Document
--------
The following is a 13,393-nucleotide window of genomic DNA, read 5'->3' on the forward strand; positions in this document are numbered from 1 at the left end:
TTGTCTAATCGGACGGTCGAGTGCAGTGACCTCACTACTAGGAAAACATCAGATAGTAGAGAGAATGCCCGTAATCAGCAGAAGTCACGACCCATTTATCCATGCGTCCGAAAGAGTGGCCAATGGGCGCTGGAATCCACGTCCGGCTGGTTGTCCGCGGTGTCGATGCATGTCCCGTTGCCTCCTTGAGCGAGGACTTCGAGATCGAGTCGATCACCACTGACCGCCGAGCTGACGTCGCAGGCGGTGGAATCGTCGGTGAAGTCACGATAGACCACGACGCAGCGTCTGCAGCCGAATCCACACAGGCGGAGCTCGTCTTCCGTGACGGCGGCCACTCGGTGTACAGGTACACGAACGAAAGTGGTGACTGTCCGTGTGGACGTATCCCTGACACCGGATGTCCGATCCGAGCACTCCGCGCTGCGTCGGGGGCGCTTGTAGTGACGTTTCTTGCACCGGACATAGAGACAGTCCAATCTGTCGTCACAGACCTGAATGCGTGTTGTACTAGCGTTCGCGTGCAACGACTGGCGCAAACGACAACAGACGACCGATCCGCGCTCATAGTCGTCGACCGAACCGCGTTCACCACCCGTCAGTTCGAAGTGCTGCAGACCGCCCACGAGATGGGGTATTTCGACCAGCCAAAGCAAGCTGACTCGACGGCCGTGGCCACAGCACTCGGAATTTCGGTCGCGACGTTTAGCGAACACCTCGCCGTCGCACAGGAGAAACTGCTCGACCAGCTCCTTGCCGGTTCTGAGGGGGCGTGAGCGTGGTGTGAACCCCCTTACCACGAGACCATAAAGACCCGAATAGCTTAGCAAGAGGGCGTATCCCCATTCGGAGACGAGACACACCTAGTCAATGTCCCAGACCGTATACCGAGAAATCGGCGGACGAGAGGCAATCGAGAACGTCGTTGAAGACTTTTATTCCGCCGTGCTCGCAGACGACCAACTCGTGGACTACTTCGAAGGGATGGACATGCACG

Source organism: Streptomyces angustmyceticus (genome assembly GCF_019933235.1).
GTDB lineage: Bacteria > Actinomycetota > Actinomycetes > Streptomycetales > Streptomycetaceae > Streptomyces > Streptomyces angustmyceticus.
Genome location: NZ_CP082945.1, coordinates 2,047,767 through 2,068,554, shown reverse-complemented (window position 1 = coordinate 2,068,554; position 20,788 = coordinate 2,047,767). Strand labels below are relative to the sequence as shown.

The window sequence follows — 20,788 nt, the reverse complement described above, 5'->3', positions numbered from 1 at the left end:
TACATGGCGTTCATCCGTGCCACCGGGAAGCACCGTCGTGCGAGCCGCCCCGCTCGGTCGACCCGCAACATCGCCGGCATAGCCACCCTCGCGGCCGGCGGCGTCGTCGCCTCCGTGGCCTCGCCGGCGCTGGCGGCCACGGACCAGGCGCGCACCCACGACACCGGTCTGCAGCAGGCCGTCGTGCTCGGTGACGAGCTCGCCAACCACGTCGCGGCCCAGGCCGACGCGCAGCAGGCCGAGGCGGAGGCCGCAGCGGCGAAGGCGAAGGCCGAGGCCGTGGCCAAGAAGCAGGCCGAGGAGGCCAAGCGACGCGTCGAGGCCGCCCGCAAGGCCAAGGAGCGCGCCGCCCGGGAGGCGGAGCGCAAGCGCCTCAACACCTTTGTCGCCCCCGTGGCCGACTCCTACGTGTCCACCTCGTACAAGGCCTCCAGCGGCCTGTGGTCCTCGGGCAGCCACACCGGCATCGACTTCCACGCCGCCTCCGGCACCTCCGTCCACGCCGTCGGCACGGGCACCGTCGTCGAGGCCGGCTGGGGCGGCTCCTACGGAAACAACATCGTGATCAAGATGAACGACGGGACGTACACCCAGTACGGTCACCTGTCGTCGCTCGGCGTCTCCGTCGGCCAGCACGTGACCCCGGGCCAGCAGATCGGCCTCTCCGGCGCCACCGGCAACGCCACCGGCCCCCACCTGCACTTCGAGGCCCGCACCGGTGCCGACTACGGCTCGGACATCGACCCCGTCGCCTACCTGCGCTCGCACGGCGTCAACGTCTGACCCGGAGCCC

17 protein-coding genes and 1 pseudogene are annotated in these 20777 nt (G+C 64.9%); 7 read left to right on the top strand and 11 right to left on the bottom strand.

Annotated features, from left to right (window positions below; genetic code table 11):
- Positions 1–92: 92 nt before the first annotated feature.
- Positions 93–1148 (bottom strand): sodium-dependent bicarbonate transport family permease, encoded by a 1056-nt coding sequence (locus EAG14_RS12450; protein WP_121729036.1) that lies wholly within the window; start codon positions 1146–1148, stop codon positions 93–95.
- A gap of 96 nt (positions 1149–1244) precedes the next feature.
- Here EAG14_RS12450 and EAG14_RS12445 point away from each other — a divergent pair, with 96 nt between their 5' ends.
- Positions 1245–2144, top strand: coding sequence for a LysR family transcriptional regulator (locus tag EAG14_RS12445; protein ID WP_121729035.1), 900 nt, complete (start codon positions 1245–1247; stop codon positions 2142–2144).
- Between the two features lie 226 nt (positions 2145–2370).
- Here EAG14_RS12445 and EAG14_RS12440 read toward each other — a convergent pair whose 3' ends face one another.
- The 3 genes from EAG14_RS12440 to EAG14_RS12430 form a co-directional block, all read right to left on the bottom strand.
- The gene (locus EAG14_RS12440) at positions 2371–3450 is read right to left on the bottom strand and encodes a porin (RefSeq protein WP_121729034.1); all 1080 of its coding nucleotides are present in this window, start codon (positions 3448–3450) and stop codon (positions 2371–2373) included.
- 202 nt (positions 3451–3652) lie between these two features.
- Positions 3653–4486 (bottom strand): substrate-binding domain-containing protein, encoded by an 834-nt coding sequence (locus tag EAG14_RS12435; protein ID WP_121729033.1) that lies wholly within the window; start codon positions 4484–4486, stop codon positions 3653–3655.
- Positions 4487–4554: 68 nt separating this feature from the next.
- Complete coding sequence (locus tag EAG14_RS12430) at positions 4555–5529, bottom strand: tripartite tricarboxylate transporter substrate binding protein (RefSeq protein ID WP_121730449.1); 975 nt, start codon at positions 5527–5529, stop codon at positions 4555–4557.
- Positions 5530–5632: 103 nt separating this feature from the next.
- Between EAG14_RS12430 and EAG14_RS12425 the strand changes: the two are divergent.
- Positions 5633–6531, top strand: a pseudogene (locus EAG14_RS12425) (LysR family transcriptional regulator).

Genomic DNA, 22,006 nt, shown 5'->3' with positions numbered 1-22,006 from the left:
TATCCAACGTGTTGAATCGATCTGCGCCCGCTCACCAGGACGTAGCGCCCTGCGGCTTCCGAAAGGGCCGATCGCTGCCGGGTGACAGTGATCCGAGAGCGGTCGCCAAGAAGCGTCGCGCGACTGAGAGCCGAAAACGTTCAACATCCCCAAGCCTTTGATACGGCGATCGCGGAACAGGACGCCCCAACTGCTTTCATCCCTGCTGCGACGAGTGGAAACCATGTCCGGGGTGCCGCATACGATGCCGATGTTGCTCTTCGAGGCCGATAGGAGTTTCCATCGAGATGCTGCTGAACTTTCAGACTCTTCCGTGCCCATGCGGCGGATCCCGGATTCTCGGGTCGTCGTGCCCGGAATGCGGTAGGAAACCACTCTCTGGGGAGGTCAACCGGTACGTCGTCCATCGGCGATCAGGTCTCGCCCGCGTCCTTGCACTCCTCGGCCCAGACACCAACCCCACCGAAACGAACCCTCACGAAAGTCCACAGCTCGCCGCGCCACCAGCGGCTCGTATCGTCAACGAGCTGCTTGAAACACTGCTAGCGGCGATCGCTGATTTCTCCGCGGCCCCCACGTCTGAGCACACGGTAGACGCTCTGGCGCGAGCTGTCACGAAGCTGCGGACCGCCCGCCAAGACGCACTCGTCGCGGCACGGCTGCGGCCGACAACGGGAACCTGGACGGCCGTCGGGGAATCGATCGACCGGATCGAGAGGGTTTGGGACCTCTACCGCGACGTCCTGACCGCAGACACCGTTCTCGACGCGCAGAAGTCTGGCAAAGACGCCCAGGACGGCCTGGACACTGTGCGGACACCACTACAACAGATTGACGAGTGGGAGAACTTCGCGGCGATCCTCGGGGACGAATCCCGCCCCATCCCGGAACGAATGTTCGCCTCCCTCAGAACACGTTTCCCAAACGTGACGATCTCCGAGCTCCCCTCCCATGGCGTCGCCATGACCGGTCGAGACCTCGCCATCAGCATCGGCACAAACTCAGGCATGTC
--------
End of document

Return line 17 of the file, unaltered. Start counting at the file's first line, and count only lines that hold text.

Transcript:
- The 3 genes from EAG14_RS12440 to EAG14_RS12430 form a co-directional block, all read right to left on the bottom strand.